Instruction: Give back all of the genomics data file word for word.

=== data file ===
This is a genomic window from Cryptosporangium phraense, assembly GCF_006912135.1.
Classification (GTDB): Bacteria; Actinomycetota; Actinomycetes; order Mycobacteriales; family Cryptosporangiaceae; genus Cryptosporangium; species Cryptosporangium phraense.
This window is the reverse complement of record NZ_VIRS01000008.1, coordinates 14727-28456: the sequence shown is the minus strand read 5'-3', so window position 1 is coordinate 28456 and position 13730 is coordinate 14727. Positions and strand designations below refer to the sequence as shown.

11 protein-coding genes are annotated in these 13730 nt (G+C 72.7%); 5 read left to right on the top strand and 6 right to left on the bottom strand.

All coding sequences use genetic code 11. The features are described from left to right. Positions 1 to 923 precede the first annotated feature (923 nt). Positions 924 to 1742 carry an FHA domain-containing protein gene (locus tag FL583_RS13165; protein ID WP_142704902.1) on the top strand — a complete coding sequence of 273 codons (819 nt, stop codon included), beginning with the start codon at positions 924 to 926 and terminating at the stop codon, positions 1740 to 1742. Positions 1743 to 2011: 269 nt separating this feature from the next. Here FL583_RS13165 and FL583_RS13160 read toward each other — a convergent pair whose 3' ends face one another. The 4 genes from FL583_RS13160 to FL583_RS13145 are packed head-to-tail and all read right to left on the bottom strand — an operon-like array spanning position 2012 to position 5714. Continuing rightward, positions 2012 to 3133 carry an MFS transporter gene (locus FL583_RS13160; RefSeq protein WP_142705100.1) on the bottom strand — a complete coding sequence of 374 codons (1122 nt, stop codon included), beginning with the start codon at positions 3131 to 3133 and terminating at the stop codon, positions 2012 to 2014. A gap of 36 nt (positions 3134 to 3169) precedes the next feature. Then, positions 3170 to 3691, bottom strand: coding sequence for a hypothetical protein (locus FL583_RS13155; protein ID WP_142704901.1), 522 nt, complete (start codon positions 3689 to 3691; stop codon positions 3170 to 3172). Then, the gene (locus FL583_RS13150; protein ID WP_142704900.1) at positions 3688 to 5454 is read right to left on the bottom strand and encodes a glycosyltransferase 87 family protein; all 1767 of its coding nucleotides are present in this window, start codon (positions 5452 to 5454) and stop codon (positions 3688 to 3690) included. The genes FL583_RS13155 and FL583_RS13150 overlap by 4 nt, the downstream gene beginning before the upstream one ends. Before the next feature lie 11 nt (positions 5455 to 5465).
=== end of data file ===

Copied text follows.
This is a genomic window from Cryptosporangium phraense, assembly GCF_006912135.1.
Classification (GTDB): Bacteria; Actinomycetota; Actinomycetes; order Mycobacteriales; family Cryptosporangiaceae; genus Cryptosporangium; species Cryptosporangium phraense.
This window is the reverse complement of record NZ_VIRS01000008.1, coordinates 14727-28456: the sequence shown is the minus strand read 5'-3', so window position 1 is coordinate 28456 and position 13730 is coordinate 14727. Positions and strand designations below refer to the sequence as shown.

11 protein-coding genes are annotated in these 13730 nt (G+C 72.7%); 5 read left to right on the top strand and 6 right to left on the bottom strand.

All coding sequences use genetic code 11. The features are described from left to right. Positions 1 to 923 precede the first annotated feature (923 nt). Positions 924 to 1742 carry an FHA domain-containing protein gene (locus tag FL583_RS13165; protein ID WP_142704902.1) on the top strand — a complete coding sequence of 273 codons (819 nt, stop codon included), beginning with the start codon at positions 924 to 926 and terminating at the stop codon, positions 1740 to 1742. Positions 1743 to 2011: 269 nt separating this feature from the next. Here FL583_RS13165 and FL583_RS13160 read toward each other — a convergent pair whose 3' ends face one another. The 4 genes from FL583_RS13160 to FL583_RS13145 are packed head-to-tail and all read right to left on the bottom strand — an operon-like array spanning position 2012 to position 5714. Continuing rightward, positions 2012 to 3133 carry an MFS transporter gene (locus FL583_RS13160; RefSeq protein WP_142705100.1) on the bottom strand — a complete coding sequence of 374 codons (1122 nt, stop codon included), beginning with the start codon at positions 3131 to 3133 and terminating at the stop codon, positions 2012 to 2014. A gap of 36 nt (positions 3134 to 3169) precedes the next feature. Then, positions 3170 to 3691, bottom strand: coding sequence for a hypothetical protein (locus FL583_RS13155; protein ID WP_142704901.1), 522 nt, complete (start codon positions 3689 to 3691; stop codon positions 3170 to 3172). Then, the gene (locus FL583_RS13150; protein ID WP_142704900.1) at positions 3688 to 5454 is read right to left on the bottom strand and encodes a glycosyltransferase 87 family protein; all 1767 of its coding nucleotides are present in this window, start codon (positions 5452 to 5454) and stop codon (positions 3688 to 3690) included. The genes FL583_RS13155 and FL583_RS13150 overlap by 4 nt, the downstream gene beginning before the upstream one ends. Before the next feature lie 11 nt (positions 5455 to 5465).